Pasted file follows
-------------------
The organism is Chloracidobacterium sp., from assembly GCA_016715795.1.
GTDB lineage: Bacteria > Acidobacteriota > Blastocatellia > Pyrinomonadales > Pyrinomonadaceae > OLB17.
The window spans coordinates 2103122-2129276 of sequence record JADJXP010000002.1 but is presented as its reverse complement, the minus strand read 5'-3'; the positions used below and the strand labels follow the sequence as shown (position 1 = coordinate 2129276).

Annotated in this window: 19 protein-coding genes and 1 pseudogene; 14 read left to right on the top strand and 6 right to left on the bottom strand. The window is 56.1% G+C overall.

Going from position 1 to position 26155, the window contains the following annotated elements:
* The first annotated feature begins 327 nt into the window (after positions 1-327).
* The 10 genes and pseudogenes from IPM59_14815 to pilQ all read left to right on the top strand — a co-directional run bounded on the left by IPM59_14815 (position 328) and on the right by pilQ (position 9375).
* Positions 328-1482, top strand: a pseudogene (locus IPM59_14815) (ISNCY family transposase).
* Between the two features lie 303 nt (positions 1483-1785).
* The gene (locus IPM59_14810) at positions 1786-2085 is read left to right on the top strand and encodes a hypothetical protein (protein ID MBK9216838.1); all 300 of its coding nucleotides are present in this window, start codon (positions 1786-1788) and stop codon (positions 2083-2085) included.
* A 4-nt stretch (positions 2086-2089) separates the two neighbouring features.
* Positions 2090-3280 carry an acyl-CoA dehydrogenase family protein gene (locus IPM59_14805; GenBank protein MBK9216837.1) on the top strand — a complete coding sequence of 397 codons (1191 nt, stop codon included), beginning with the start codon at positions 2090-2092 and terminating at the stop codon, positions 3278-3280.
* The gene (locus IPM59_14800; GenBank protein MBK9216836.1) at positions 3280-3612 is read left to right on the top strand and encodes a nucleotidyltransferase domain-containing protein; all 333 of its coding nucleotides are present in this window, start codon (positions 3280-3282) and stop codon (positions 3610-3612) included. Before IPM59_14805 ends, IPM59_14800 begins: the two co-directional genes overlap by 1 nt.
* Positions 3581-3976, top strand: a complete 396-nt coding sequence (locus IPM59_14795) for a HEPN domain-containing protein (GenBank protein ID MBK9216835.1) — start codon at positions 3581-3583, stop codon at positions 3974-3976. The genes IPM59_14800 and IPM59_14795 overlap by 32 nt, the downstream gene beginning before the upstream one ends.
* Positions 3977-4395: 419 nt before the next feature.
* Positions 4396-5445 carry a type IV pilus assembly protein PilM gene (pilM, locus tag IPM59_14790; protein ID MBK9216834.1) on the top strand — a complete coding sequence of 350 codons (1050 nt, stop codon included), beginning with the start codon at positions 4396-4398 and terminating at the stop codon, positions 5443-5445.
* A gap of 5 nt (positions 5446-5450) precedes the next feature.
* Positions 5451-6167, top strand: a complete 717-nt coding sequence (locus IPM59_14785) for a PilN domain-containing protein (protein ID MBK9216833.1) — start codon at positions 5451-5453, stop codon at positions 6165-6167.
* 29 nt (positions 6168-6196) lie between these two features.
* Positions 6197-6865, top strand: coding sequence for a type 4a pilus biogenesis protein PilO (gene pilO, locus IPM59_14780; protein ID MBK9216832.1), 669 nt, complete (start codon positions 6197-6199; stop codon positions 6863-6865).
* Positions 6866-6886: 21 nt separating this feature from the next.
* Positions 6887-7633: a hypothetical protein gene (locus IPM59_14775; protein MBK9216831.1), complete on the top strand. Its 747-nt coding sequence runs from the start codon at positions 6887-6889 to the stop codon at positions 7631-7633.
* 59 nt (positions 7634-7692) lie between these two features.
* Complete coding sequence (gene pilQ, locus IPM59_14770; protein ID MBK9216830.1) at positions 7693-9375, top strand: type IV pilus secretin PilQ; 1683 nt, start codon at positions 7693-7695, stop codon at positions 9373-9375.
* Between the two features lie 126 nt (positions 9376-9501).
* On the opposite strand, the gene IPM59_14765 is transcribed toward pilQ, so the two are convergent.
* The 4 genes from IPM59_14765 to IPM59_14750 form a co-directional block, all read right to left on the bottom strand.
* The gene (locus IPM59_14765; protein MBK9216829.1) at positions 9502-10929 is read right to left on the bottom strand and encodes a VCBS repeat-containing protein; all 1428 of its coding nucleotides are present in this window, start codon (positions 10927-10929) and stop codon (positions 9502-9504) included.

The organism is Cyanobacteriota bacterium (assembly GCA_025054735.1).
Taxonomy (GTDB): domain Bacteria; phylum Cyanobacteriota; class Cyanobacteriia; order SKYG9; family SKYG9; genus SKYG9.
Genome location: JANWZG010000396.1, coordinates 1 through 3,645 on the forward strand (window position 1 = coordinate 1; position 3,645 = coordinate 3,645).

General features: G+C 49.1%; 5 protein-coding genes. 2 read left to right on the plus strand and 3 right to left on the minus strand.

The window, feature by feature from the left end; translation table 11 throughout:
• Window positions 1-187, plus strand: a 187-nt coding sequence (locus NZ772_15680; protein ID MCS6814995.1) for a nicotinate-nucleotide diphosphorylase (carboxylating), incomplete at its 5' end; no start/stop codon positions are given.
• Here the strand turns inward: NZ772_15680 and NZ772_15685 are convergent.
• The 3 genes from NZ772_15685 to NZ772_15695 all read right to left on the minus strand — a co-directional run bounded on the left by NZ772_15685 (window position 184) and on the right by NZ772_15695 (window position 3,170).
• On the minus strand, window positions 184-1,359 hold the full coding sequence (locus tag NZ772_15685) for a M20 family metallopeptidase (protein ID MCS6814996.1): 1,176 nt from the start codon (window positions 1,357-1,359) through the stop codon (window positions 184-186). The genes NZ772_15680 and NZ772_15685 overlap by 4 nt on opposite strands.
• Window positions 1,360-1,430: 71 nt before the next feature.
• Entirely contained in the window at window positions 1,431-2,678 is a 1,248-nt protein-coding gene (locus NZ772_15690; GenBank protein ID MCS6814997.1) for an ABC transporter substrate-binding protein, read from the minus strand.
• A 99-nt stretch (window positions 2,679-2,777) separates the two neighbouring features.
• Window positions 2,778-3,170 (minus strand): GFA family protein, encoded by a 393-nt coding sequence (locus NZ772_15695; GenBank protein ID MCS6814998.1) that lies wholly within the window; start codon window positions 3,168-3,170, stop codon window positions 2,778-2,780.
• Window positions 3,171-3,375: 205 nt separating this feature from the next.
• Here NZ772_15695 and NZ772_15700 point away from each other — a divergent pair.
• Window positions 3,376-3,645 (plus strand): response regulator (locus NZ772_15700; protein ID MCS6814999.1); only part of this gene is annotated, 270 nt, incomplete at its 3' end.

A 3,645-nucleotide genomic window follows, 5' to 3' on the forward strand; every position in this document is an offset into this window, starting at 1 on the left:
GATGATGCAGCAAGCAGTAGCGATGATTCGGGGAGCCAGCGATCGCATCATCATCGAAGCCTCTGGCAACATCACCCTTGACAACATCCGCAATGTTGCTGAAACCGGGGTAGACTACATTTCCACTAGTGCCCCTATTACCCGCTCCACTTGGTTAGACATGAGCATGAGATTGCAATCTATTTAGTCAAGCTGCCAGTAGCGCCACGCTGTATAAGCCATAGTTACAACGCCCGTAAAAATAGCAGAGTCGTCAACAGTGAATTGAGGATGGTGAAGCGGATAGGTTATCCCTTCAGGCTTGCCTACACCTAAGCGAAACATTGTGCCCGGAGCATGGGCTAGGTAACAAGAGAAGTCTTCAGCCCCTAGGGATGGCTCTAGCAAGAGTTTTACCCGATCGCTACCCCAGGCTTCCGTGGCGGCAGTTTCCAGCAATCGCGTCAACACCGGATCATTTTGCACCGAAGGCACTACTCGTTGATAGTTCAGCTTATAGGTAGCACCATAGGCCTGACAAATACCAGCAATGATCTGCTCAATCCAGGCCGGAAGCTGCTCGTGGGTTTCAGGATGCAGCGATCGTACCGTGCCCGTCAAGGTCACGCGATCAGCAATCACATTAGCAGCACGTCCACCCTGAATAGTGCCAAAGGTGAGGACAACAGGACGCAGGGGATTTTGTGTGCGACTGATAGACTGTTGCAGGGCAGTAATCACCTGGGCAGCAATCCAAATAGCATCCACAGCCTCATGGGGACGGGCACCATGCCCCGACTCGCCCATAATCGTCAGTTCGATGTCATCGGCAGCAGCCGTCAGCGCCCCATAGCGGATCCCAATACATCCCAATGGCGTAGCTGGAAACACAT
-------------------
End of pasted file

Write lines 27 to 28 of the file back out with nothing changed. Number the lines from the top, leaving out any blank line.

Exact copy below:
* The 4 genes from IPM59_14765 to IPM59_14750 form a co-directional block, all read right to left on the bottom strand.
* The gene (locus IPM59_14765; protein MBK9216829.1) at positions 9502-10929 is read right to left on the bottom strand and encodes a VCBS repeat-containing protein; all 1428 of its coding nucleotides are present in this window, start codon (positions 10927-10929) and stop codon (positions 9502-9504) included.